So first up yes I checked both battery cables and the positive was the only one that wasn't up to snuff.
I picked the bike up from the dealership yesterday, I actually had a buddy of mine who rides an early 90's BMW GS1000 take it over and pick it up. He's doing everything he can to convince himself that dumping his old dirt bike that never leaves the pavement and buying a Victory would be a bad idea...but I digress.
The codes found were an O2 sensor short which occurred one time and an IAC (Intake Air Control) that had faulted four times. Both errors were historical and neither were in fault when I brought it in. According to the service manager he's not too worried about the O2 fault and figures it's a side effect of the IAC fault. He said that they've never replaced an O2 sensor but the IAC has had some issues. At any rate, he said it "could" have been from washing the bike but he doubts it. If it does it again they'll stick a new IAC in it (which they don't have in stock) and we'll be done with it.
When one of the mechanics brought the bike around front I noticed a blaring red light on the dash as he went by, so much for getting out of the parking lot. We went back inside and the IAC is now on order and I'm back on the bike with the damn red light blasting in my face, a piece of electrical tape might be in order prior to next week when the part comes in.
Now to head off the comments regarding the O2 sensors: They are connected, they will stay connected and I will not screw with the emissions system or mechanical side of this bike thinking that I can outsmart the engineers who designed it. It's got more than enough power and I'm more into reliability than hot rodding another engine. (See below)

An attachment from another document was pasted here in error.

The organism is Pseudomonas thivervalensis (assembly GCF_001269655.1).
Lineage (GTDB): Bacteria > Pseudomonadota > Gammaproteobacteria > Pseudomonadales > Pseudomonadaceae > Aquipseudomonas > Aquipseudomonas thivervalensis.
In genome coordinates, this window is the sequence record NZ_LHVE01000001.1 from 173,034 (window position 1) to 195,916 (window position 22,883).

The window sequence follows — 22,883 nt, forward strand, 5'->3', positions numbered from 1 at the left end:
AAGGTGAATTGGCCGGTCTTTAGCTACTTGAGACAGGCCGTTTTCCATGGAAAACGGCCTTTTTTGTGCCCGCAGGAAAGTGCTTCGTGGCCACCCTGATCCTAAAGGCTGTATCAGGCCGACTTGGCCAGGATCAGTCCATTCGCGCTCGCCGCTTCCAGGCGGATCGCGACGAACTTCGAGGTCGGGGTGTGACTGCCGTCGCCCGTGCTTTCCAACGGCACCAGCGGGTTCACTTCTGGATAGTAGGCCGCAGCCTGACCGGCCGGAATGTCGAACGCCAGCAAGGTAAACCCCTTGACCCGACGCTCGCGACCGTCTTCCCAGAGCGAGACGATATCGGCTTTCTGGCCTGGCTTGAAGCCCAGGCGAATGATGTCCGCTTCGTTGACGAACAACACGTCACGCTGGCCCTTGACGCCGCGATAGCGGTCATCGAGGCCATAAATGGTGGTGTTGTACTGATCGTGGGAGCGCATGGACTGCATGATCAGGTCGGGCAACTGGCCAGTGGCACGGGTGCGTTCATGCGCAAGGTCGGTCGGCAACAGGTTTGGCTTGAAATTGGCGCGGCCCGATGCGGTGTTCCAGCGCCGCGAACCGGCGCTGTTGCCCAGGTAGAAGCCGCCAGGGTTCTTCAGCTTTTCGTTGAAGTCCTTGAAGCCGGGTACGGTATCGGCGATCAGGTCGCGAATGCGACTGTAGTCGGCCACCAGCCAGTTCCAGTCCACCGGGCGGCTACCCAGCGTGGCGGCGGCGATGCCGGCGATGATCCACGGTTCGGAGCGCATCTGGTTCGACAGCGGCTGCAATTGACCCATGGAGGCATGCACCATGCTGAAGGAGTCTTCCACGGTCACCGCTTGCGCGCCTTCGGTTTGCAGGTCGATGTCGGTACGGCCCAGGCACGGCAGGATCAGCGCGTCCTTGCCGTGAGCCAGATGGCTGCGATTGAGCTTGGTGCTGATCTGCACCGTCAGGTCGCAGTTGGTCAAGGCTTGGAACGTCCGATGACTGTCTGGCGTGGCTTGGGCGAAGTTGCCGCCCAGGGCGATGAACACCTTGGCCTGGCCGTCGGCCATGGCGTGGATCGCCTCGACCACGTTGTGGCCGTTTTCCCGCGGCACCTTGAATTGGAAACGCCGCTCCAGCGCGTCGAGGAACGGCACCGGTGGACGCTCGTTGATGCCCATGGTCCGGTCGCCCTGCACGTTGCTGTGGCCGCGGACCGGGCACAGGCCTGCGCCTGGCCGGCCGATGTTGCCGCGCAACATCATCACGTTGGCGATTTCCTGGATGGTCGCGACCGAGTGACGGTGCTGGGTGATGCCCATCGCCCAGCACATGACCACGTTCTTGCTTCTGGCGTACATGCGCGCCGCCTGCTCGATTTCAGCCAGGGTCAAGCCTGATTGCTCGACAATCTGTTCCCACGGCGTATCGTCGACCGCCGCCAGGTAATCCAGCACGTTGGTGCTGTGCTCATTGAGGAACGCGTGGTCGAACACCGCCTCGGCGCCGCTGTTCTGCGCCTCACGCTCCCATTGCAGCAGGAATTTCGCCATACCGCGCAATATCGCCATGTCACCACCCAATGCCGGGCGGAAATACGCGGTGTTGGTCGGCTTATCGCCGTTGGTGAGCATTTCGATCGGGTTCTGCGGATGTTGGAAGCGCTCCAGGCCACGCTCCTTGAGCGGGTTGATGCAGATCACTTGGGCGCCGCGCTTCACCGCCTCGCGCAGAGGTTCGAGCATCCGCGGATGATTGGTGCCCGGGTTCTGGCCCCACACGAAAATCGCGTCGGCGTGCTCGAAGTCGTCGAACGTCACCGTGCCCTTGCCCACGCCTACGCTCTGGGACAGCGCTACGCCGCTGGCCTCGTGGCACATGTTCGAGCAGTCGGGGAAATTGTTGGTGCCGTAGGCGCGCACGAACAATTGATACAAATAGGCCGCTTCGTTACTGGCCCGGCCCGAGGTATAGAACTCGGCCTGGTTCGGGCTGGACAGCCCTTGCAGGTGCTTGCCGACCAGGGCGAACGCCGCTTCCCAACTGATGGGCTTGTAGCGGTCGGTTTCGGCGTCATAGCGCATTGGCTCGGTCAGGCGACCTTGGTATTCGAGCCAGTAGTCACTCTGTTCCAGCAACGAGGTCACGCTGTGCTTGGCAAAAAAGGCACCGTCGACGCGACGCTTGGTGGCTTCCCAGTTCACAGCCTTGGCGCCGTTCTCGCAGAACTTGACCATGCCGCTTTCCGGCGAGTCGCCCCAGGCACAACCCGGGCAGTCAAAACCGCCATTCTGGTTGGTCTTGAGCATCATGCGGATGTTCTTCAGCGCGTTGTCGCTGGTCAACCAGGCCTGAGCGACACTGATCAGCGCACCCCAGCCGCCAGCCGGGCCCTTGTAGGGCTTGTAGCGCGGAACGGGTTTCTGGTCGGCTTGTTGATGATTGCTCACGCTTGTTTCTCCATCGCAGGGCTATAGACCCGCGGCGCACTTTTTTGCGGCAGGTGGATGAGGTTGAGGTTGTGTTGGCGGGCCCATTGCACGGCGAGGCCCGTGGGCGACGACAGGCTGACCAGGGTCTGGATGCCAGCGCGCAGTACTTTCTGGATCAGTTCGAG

The bike pictured below is what's left of my 1988 Electra Glide after 155,000 miles and three engines. My brother and I stripped the Glide in 2008 and used what ever parts we could to build this old school chopper. Originally I wanted a girder front end but I got out voted by my brother. On the other hand I did get my foot clutch put on it but I out voted myself after about two years and went back to a hand clutch.
The motor I built in 2002 for the Glide which was a sleeper. It's 89cu (you don't need a monster motor to make power) with 10.2:1 compression, a .560 lift cam pushing roller rockers (max EVO stock spring lift is .475), open reverse megaphone 2:1 Thunder Header, dry Barnett Clutch driven by a 3" open belt and dual main jet S&S Super E carb. The bike weighs in at 460 pounds and dyno's out at 115 HP. By the way it was designed and built to run on 97+ Octane leaded fuel simply because where I was living in AZ almost every gas station sold AV Gas because of all the hot rod boats.
When it was in my Glide it would pull the front wheel off the ground on a first gear roll on if my wife was on the back, she didn't like that by the way. Installed in the chopper it is absolutely obnoxious and a little scary to ride if you get into it. I've set the rev limiter back down to 5,600 rpm simply to save the motor since we just finished doing another overhaul on it last summer.
So there's the chopper for those of you who wanted to see it. By the way it's for sale and the ask is $7,000. And this is why I won't screw with the Victory, I just want to ride.
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Ambition is a poor excuse for not having enough sense to be lazy.
2017 Cross Country
Stage 1 & Tri-Ovals